Bopping with Niall JP O'Leary

Niall O'Leary insists on sharing his hare-brained notions and hysterical emotions. Personal obsessions with cinema, literature, food and alcohol feature regularly.

Tuesday, February 27, 2007

Mekong Drifting

Well, the planet will not fly off to the sun afterall! I wasn't too far off with the Oscars (well done, Scorsese), though despite giving 'Pan's Labyrinth' a clutch of Oscars for cinematography and art direction, they couldn't give it best Foreign Movie. Idiots.

Things are just getting better and better here. Our slow boat down the Mekong was wonderful. As our really quite comfortable boat chugged downstream, we lazed, watched the scenery, read or played cards. It was exactly the kind of relaxing time we needed.

The scenery itself was stupendous. Small golden beaches separated large outcroppings of volcanic rock, the sandstone in which they had been encased worn away by the water. The Mekong is low right now, so these rocks, which in rainier times would be submerged, towered above us. And then there were the fishing rods sticking out of these rocky masses, bamboo poles, some holding nets, others apparently holding fishing lines. Other nets were floated using old plastic bottles. Occasionally we would pass groups of children who would wave as we passed, laughing and shouting 'Sabai Dii' (hello/goodbye). Then there were cows, wandering strangely on the sand, sand that oftentimes piled steeply behind them. It was the real Asia.

Laos is one of the most backward of all the Asian countries. People still live in bamboo huts along the river banks, and fish or grow meagre harvests of spring onions and cabbage. They are so friendly though. Always happy to see you and never pushing something in your face like their Thai counterparts.

In the evening of our first day boating, we stopped in Pakbeng for the night. Despite being a small village (with a deceptively large population of 2,500), backpackers and other falang were to be seen everywhere. We were warned that our accommodation would be basic, but, despite the water being cold and the electricity being limited, everyone found them far more than adequate. Simple, but clean, and very attractive.

Our meal was had in an Indian restaurant. Naturally I went for the catfish curry, but there was chicken madras, spinach and cauliflower, and naan bread besides. Not to mention the excellent, and very cheap, Beer Lao. After only two large bottles I was in very good form. Right across from our restaurant, a new hotel was just opening and was celebrating with a large party. With an early morning ahead of us though, gatecrashing was not an option.

The next day was one of more relaxed boating. I finished 'Time Out of Joint', enjoyable, and certainly pointing at where Dick was going (it's an early work), but a little mundane in its ending. Worth reading though.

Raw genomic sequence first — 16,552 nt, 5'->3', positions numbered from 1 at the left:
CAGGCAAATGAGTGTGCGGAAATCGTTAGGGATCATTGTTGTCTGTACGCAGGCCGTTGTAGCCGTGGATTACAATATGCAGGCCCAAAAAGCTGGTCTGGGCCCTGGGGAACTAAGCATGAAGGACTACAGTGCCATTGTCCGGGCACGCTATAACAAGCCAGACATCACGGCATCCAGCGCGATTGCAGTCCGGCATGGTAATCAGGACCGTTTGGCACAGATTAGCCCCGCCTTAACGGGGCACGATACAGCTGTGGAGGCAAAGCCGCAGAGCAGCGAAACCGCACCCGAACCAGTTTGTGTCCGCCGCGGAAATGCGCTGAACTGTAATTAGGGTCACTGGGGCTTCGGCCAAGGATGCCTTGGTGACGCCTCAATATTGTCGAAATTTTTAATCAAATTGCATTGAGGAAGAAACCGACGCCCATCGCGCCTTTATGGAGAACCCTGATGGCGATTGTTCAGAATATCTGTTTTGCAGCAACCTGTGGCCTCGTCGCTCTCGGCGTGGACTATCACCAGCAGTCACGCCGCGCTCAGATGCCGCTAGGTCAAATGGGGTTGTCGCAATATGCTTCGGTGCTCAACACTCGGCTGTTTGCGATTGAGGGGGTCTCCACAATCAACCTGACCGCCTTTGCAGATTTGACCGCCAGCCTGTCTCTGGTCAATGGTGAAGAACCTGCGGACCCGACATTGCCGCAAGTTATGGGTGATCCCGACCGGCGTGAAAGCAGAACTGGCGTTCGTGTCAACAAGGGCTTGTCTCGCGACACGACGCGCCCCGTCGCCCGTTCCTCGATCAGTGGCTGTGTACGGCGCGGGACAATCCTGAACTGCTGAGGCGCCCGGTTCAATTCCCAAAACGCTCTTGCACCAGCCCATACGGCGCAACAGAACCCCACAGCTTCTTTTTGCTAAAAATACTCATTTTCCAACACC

In the afternoon, as Chan, our guide, confused Zooey and me with the rules to some strange Laos card game, it began to rain. And rain. And thunder. And lightning. Our captain stopped the boat fearful of the wind. What wind? Eh, that really strong wind that the storm we now found ourselves in threw at us. All hands on deck sought to close the curtains and then let fall the canvas covers over the windows as buckets of water swept in. Then suddenly the boat started to tip over and everyone rushed to one side to counterbalance the effect. For some reason I felt no threat at all and was almost content to keep on reading were it not for the water splashing over my pages. And I was right. Within five minutes all was back to normal.

We visited a Buddhist shrine in some caves next. Unfortunately I cannot quite understand Chan, our guide, who is enthusiastic, but overestimates his command of the English language. I got snippets about the shrine, but in the end, with a borrowed torch from Charles (of all days I had left mine behind that morning), I looked for bats instead. None to be seen.

Our destination was Luang Prabang and we arrived around 5.30. I will be brief as I am rushing to meet Alastair and Lynn (yes, that Alastair and Lynn). After a brief jumbo (converted truck) ride to our guesthouse, unfortunately a little out of town, I ended up in a really fabulous bungelow. We soon left for the night market, a far more peaceful experience than anything we have encountered so far, where we ate from the stalls. Some girl started waving to me from a table. I obviously thought she was waving at someone else, but as I looked I recognised the guy beside her. It was Alastair and Lynn from Bangkok! They had been travelling in the reverse direction (Cambodia and Vietnam) and were now dreading going back to Bangkok. In fact they regretted spending so much time in Thailand at all. They confirmed what I have been suspecting; the further away from Thailand the better it gets. The rest of the group were happy to sit with them and later we three stuck around for a beer, Charles joining us and went over 'old times'. It was great to see them, but I'd better go now to see them again. I'll talk of today, tomorrow.


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